Carnegie Mellon University

The Paradigm-Shifting Power of AI

June 18, 2019

The Paradigm-Shifting Power of AI

By Stefanie Johndrow

Before he even stepped foot on Carnegie Mellon University’s campus, Ophir Tanz (DC, HNZ 2004) started and sold his first company. Tanz, an award-winning entrepreneur and technologist, returned to CMU this spring to share his experiences and how his company has changed the game.

Tanz — who graduated with his bachelor’s and master’s degrees in information systems management in four years — is the founder and former CEO of GumGum, an AI company focused on computer vision, which is approaching $1 billion in value. Under Tanz’s leadership, GumGum revolutionized the digital media and sports marketing industries.

“We’re particularly focused on computer vision, which is a field of artificial intelligence where we teach computers to sort of see, process and understand the world similar to how the human brain does,” said Tanz.

First taking on the field of advertising, GumGum invented in-image advertising, which uses computer vision technology to scan images and videos across multiple platforms and place relevant advertisements where users are most likely to see them.

“We do think this is representative of what the future of advertising should look like,” Tanz said. “If you think about what’s happening here, we’re returning real estate back to the publisher so that more of the content of the page can be devoted to actual content versus advertising.”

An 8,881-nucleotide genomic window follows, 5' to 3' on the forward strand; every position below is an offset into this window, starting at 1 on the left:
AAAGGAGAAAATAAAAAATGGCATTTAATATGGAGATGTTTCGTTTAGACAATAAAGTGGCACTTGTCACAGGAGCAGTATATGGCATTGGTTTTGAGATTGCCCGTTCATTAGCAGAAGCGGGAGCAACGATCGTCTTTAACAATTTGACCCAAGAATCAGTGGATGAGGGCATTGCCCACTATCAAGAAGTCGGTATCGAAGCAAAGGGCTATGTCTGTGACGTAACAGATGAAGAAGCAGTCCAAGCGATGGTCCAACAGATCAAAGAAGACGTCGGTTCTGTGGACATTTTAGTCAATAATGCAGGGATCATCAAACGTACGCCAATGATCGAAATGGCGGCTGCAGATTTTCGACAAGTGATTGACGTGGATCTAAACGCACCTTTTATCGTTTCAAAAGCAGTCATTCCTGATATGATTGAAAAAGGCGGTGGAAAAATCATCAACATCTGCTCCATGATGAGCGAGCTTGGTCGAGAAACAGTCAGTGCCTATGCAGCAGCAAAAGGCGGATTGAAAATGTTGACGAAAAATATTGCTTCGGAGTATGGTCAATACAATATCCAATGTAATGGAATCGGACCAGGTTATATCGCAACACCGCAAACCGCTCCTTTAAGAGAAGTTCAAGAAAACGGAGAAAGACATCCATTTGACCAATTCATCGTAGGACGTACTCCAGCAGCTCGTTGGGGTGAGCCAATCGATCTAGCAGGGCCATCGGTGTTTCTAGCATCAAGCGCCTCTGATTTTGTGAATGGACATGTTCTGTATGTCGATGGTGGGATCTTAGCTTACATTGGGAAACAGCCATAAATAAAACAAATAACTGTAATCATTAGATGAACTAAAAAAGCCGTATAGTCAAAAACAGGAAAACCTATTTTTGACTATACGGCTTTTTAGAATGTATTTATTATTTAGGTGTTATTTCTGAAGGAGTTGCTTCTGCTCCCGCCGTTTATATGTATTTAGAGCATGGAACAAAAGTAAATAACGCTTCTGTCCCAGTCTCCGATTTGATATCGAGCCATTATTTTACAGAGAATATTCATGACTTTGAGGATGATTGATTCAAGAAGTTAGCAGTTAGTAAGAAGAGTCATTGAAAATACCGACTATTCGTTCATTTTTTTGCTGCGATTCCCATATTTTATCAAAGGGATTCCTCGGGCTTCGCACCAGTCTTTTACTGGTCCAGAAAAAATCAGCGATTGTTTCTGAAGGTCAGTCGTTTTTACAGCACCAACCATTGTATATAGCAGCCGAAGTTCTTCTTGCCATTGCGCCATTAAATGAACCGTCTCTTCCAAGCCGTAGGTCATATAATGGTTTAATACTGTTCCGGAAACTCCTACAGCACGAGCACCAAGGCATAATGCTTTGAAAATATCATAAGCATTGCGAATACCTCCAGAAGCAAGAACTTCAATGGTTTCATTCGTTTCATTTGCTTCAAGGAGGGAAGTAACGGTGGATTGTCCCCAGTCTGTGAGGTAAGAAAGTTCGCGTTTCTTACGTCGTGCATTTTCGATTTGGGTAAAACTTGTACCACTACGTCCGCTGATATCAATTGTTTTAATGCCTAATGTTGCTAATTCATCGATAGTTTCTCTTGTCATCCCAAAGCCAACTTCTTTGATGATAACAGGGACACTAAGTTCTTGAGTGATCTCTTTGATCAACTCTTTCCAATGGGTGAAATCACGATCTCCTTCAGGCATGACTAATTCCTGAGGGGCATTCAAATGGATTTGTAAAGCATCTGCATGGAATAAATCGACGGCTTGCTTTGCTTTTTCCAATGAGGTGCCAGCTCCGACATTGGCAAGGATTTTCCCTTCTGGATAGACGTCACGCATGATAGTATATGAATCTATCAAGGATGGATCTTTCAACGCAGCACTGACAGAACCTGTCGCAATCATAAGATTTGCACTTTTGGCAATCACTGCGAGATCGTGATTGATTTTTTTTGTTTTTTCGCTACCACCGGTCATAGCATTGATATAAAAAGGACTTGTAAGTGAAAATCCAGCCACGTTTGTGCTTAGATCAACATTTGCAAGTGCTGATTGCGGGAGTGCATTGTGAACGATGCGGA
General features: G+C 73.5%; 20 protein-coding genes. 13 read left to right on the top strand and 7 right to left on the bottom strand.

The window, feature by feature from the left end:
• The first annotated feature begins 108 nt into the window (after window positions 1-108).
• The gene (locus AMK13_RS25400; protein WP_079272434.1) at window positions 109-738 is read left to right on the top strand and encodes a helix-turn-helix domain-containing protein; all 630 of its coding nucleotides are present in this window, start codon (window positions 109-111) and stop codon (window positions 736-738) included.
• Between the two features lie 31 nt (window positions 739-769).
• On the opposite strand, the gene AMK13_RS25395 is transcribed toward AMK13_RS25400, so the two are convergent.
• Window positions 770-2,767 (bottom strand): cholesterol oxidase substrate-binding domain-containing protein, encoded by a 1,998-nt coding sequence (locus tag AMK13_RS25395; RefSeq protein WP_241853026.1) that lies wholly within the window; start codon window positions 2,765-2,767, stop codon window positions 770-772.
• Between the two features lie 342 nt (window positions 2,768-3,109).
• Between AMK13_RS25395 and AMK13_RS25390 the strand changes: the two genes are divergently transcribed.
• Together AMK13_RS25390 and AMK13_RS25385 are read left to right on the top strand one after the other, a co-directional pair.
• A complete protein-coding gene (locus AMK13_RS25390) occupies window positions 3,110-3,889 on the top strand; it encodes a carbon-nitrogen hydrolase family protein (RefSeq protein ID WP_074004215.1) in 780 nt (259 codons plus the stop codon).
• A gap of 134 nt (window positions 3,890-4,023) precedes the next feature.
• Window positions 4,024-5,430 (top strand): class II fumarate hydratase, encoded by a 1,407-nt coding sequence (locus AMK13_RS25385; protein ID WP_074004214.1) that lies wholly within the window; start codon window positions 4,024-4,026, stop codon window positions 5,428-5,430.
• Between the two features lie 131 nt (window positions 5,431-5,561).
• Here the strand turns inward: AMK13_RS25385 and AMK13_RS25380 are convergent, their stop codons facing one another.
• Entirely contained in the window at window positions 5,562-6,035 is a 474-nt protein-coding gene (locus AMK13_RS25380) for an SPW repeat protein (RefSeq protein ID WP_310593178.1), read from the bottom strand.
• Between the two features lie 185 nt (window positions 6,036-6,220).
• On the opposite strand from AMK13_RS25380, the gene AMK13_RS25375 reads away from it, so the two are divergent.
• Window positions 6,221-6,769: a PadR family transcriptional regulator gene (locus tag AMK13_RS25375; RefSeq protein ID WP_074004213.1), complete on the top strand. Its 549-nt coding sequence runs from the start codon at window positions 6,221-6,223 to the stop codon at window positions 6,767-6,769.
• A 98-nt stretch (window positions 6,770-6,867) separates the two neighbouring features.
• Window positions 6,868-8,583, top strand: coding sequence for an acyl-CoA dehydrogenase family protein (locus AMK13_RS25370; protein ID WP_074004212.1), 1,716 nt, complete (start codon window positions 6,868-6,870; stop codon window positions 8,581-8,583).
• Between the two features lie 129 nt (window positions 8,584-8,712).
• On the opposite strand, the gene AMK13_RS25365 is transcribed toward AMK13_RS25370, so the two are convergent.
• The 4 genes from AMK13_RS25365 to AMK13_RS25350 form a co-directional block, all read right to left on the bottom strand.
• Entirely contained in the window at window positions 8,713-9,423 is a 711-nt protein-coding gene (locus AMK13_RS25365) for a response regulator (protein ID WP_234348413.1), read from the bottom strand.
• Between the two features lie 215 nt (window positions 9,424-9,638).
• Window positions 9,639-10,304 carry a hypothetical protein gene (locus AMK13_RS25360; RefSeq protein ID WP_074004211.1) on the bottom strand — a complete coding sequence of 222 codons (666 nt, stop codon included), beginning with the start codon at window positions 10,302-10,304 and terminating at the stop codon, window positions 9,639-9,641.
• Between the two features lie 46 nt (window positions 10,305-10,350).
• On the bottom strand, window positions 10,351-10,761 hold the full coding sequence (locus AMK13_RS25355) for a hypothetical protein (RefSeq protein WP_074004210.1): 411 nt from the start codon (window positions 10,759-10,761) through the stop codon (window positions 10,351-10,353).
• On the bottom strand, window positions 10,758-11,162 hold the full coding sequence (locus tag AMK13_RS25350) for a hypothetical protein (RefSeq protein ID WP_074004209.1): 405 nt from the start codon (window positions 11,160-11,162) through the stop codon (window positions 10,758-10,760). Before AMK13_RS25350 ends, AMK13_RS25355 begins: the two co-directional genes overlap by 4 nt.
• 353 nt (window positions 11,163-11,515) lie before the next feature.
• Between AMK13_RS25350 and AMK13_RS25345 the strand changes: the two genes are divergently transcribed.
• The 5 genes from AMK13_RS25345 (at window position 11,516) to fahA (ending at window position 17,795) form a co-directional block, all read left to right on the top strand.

Using technology to analyze broadcast television, GumGum Sports was created.

“We were thinking about, ‘How could we apply this technology to this category in a way that would be impactful?’ What we do is we identify every one moment when a sponsorship comes into view, we qualify the quality of that moment of exposure across six factors, we combine that with spot rate data, and we’re actually able to back that into an economic value,” Tanz said.

He continued, “That’s really helpful because it provides a comprehensive measure across streaming, OTT (over-the-top technology), broadcast television and social media of what kind of ROI is being generated from these sponsorship efforts.”

Tanz recently stepped down from his position at GumGum to lead Pearl, a GumGum spinoff that applies AI to dentistry by taking X-ray readings and using machine learning technology to diagnose and predict dental pathologies.

Pearl’s system, Second Opinion, has the ability to number teeth and immediately identify 21 different pathologies, like bone loss and cavities.

“If this is confusing as to why we went from all of this media stuff to sort of healthcare-oriented opportunities, the idea behind GumGum was always to sort of develop this technology and apply it widely,” Tanz said.

Prior to founding GumGum, Tanz co-founded and sold two successful digital media companies: the mobile-media sharing platform Mojungle and the award-winning interactive and branding agency Fluidesign.

An active member of the Los Angeles startup community, Tanz has been featured on the cover of Entrepreneur magazine and was named one of Goldman Sachs’ 100 Most Intriguing Entrepreneurs in 2017.

“I invited Ophir to come talk, not only because he is impressively successful as an entrepreneur, but more importantly he is an extremely interesting, curious, well-read, thoughtful and creative person,” said Richard Scheines, dean of the Dietrich College of Humanities and Social Sciences.

Tanz’s talk was presented by the James R. Swartz Leadership Series and the Dietrich College Entrepreneurship Speaker Series. The series brings entrepreneurial thought leaders from around the country to campus to exchange views on leadership, entrepreneurship and innovation in today’s competitive, global economy.

Past speakers include Javier Soltero, Lane Bess, Adam Gross, Vishwas Prabhakara and Sanjary Patel.